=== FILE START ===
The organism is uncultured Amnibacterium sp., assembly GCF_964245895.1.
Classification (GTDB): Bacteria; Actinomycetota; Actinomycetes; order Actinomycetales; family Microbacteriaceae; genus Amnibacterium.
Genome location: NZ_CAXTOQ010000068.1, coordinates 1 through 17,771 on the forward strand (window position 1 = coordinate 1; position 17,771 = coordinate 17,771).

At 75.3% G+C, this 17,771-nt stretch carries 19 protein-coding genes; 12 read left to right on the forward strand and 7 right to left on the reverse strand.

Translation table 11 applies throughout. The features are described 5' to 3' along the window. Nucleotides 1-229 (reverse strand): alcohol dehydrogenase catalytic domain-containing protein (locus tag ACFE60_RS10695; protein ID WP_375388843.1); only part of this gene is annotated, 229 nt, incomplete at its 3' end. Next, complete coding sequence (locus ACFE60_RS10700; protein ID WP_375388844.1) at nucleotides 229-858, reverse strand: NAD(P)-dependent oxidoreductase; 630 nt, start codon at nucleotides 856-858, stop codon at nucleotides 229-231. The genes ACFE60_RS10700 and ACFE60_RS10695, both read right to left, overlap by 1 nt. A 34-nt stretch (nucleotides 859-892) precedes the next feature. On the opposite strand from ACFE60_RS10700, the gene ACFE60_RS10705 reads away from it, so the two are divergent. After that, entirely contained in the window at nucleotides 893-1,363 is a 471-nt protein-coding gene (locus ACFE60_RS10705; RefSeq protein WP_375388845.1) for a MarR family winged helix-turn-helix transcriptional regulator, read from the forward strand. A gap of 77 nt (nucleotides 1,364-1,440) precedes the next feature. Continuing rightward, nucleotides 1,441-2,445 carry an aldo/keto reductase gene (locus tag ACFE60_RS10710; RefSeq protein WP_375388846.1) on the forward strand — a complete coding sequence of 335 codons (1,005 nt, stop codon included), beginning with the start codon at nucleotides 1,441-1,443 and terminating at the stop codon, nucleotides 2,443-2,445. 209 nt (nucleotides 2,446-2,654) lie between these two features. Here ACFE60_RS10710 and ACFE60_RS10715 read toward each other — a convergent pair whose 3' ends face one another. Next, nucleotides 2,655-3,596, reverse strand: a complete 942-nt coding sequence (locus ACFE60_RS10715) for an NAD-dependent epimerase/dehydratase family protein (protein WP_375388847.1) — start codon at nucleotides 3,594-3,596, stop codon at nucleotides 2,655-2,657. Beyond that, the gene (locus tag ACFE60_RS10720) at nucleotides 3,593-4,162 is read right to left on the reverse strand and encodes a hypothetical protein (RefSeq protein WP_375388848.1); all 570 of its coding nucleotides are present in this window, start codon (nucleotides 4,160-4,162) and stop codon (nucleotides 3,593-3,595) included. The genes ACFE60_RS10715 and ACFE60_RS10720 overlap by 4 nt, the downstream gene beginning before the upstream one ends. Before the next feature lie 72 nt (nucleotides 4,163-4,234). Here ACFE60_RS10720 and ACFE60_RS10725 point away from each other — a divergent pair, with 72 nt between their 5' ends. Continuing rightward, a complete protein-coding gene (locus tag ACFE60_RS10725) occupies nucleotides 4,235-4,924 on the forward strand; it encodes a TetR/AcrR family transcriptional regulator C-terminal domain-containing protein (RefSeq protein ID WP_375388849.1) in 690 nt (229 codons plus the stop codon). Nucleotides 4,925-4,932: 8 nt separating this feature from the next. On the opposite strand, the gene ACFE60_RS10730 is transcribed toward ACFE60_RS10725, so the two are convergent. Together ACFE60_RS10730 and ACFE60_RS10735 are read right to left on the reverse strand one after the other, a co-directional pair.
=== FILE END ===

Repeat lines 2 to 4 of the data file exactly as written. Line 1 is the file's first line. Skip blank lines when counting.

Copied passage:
Classification (GTDB): Bacteria; Actinomycetota; Actinomycetes; order Actinomycetales; family Microbacteriaceae; genus Amnibacterium.
Genome location: NZ_CAXTOQ010000068.1, coordinates 1 through 17,771 on the forward strand (window position 1 = coordinate 1; position 17,771 = coordinate 17,771).

At 75.3% G+C, this 17,771-nt stretch carries 19 protein-coding genes; 12 read left to right on the forward strand and 7 right to left on the reverse strand.